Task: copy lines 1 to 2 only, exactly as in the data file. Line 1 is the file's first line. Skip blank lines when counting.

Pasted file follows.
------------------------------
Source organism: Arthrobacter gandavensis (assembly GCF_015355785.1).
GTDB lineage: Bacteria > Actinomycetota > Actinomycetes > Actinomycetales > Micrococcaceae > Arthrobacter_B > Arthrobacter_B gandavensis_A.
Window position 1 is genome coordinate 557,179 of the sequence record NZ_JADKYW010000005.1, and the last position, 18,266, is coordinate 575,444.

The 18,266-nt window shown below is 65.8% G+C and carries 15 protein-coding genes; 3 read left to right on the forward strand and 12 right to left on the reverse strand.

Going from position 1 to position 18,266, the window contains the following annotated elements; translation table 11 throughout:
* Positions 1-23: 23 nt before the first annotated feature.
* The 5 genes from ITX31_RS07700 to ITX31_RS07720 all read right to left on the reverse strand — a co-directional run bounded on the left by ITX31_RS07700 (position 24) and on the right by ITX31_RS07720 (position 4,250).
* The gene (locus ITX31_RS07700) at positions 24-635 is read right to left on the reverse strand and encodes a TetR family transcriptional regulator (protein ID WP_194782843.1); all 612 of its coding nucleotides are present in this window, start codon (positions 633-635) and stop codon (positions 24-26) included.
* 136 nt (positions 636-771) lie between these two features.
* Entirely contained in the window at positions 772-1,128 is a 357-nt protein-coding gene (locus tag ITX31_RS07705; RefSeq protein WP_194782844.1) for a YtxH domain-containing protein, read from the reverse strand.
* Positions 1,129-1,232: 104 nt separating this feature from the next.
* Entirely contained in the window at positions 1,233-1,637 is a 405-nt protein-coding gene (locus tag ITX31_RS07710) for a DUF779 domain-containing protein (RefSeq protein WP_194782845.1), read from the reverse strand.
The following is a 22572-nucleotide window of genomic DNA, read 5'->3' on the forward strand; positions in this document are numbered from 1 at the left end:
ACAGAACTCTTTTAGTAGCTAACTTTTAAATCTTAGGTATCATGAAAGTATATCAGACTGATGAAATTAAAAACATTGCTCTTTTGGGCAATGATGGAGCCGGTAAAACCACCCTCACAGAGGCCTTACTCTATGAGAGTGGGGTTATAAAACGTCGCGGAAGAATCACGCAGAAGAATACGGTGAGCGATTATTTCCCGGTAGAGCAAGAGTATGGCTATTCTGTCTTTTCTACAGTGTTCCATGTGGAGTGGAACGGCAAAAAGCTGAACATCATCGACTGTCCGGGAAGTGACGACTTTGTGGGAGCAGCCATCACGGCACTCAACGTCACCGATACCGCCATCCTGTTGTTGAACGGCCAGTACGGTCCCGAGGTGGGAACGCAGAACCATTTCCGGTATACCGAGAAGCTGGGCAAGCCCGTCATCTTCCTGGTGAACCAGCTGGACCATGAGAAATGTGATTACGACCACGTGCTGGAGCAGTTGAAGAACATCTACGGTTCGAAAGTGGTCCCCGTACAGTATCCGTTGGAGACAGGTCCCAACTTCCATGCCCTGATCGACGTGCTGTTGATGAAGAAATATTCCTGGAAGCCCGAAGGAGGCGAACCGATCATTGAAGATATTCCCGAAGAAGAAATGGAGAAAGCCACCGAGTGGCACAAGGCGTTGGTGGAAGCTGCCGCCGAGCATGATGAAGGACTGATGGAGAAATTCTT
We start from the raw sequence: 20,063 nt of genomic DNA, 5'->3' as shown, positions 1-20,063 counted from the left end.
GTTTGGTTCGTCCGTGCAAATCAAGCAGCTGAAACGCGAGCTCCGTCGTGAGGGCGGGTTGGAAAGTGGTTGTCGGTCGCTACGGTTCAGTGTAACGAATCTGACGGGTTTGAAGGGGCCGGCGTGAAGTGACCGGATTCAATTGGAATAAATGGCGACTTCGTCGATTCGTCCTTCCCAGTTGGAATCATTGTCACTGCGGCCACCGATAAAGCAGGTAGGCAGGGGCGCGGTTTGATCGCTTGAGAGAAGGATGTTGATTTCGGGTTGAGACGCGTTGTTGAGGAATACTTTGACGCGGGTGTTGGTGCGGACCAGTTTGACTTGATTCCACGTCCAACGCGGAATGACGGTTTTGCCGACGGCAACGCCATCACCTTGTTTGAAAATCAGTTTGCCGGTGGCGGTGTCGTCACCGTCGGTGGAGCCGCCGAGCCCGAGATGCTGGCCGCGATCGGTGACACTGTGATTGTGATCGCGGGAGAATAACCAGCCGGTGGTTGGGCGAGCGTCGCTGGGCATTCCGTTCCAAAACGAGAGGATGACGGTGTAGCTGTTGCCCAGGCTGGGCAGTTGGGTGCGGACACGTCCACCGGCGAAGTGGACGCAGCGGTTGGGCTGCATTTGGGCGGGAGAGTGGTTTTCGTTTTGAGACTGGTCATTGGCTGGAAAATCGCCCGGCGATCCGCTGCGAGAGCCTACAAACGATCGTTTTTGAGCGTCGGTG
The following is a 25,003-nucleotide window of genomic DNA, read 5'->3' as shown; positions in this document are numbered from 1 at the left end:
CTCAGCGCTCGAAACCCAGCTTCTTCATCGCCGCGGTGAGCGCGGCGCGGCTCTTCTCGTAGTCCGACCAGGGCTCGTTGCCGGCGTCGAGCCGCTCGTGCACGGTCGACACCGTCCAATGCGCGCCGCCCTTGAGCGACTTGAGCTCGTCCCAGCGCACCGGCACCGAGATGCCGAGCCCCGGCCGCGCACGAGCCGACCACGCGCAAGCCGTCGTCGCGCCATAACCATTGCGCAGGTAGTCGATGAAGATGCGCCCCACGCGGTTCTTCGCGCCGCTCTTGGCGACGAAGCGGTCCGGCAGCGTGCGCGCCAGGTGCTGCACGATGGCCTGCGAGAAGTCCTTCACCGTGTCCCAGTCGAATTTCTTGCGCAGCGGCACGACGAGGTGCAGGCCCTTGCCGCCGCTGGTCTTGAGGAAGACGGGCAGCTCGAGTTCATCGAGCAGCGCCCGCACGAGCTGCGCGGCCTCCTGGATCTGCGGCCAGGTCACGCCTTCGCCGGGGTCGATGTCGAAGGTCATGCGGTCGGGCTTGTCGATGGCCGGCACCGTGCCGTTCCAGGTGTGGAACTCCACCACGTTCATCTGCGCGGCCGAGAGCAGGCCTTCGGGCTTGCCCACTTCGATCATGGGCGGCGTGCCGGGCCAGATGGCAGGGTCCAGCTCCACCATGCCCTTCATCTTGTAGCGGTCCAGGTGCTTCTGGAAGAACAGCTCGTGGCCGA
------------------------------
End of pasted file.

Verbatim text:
Source organism: Arthrobacter gandavensis (assembly GCF_015355785.1).
GTDB lineage: Bacteria > Actinomycetota > Actinomycetes > Actinomycetales > Micrococcaceae > Arthrobacter_B > Arthrobacter_B gandavensis_A.